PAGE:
Theo Epstein believes Cubs are selling themselves now


Theo Epstein believes Cubs are selling themselves now

Jason Heyward didn't choose to come to the Cubs based on a pitch by Theo Epstein's front office.

In an industry where money is the bottom line, Heyward left millions on the table to make Chicago his home and become a big piece of "The Plan."

The upstart Cubs look like a contender for years to come with a young core in place riding on the heels of a 97-win regular season and a visit to the National League Championship Series.

[RELATED - Why Jason Heyward chose Cubs over Cardinals]

And Heyward got to see it firsthand, watching the Cubs clinch the NLDS at a raucous Wrigley Field while sitting in the other dugout as a member the St. Louis Cardinals.

"As far as recruiting goes, they didn't have to do too much," Heyward said. "They let the product on the field speak for itself."

These days, the Cubs are selling themselves.

"That was probably the best recruiting we could have done was having Jason there for the NLDS with Wrigley just going absolutely bananas and our young players putting on a pretty good show and our pitchers stepping up," Epstein said after the Cubs introduced Heyward in a press conference Tuesday. "It was just a wonderful baseball experience.

"As much as we all enjoyed it and our fans enjoyed it, I think the players who were right in the middle of it recognized that it was something special. It really helped.

"We didn't have to heavily recruit Jason Heyward because he's very self-aware. He knows what's important to him and what he was looking for in an environment and he really sort of targeted us as a place of interest."

With the young core already having success at the big-league level, one of the game's top managers in Joe Maddon and a Wrigley Field renovation project that will include a new home clubhouse for the 2016 season, the Cubs sat in an entirely different position in free agency this offseason.

Heyward didn't have to listen to Epstein's front office make a sales pitch about why he should put his faith in the Cubs and sign with a last-place team the way Epstein and Co. sat down with Jon Lester last winter.

[RELATED - Joe Maddon feels like Cubs won baseball lottery again with Jason Heyward]

And this year, the promotional video the Cubs showed free agents had quite a bit more substance with the playoff run leading the way.

"We updated the video again this year," Epstein said with a smile. "We had a lot better material to put in the video this year to explain what we were trying to accomplish as an organization and what we see our future and how we treat players and how we treat families.

"[Heyward] got a copy of it and watched it and I think that sort of laid the foundation for the recruitment. But in the end, I think it was a very intelligent young man making a great life decision. He knew what he wanted and there was mutual interest."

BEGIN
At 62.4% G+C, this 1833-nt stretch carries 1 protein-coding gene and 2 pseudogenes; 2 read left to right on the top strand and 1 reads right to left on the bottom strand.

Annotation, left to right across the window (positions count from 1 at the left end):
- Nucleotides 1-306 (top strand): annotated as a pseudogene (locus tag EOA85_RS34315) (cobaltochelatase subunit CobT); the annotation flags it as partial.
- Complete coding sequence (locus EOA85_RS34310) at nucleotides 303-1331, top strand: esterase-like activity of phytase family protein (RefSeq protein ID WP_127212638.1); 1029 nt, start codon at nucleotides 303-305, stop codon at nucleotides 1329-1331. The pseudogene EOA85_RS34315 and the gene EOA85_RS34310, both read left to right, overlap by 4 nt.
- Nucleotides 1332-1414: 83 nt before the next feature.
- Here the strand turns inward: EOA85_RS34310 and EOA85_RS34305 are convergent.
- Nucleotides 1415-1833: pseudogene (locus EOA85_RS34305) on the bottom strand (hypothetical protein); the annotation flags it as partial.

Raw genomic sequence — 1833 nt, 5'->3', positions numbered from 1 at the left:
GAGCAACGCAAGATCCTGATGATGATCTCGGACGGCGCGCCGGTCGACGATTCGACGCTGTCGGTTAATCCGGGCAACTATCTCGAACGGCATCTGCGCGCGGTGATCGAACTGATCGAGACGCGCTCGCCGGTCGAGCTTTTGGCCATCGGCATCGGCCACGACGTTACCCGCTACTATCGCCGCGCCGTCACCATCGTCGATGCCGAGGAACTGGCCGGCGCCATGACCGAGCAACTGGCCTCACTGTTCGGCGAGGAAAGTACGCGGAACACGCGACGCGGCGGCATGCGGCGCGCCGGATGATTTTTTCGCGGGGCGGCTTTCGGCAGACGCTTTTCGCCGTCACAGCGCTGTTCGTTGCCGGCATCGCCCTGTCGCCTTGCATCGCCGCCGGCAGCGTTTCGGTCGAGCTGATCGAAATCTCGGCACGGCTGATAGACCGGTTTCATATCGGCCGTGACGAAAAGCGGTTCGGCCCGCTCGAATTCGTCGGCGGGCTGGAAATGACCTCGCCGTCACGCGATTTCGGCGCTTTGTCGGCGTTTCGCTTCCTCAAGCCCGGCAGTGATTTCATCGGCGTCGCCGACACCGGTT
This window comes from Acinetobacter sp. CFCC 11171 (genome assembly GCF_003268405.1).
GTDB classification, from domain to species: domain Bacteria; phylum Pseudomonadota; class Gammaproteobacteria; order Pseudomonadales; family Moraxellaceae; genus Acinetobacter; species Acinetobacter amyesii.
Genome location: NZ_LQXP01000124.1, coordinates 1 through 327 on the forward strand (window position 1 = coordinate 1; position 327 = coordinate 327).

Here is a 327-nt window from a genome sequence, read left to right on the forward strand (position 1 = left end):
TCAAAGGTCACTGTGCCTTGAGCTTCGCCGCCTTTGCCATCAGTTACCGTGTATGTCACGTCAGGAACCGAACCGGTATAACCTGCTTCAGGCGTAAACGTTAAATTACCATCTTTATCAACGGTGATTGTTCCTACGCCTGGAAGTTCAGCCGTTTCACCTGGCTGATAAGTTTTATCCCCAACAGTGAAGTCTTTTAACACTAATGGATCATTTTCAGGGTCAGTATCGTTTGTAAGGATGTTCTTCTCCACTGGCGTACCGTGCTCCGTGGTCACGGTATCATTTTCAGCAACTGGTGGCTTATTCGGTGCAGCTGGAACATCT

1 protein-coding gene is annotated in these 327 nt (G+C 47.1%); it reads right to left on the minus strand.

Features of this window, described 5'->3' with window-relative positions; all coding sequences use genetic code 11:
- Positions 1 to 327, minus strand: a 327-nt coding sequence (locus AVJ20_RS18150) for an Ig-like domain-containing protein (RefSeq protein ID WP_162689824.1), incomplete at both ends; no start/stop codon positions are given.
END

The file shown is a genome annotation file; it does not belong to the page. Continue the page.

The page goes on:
It's quite a progression from the offseason the Cubs had just a few years ago, when Anibal Sanchez used the offer from Epstein's front office to drive his price up and ultimately re-signed with the Detroit Tigers for an $80 million deal prior to the 2013 season.

Now, the Cubs are getting players to put pen to paper and hop on board for less money than they had elsewhere.

The Cardinals and Washington Nationals reportedly offered Heyward a deal in the neighborhood of $200 million total and he opted for the Cubs' $184 million instead.

Ben Zobrist signed with the Cubs for $56 million over four years even though the San Francisco Giants and Nationals offered $60 million over the same span.

Epstein said it was the same thing for John Lackey and even confirmed that Trevor Cahill - who finished the 2015 season with the Cubs and re-signed for one year and $4.25 million - had more money on the table with another team.

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"It's up to each player," Epstein said. "I think players definitely notice how much fun our guys were having this year. It's a credit to our fans for creating a wonderful atmosphere, to Joe Maddon and his coaching staff for setting the right tone for the players and letting them be themselves and then our guys.

"It doesn't feel like settling when you talk about the players that we have and how much they support each other and how much fun they have playing the game. It's obvious from across the field.

"We've had four acquisitions take less ... Lackey, Zobrist and Heyward all really demonstrated their desire to be here. Cahill has experienced firsthand how much fun it is to be here.

"That's really sort of an honor and a credit to the organization that [chairman Tom Ricketts] has built."

Cubs fight back after Javy Baez ejection: 'We're not animals'

Cubs fight back after Javy Baez ejection: 'We're not animals'

If baseball wants stars that transcend the game, they need guys like Javy Baez on the field MORE, not less.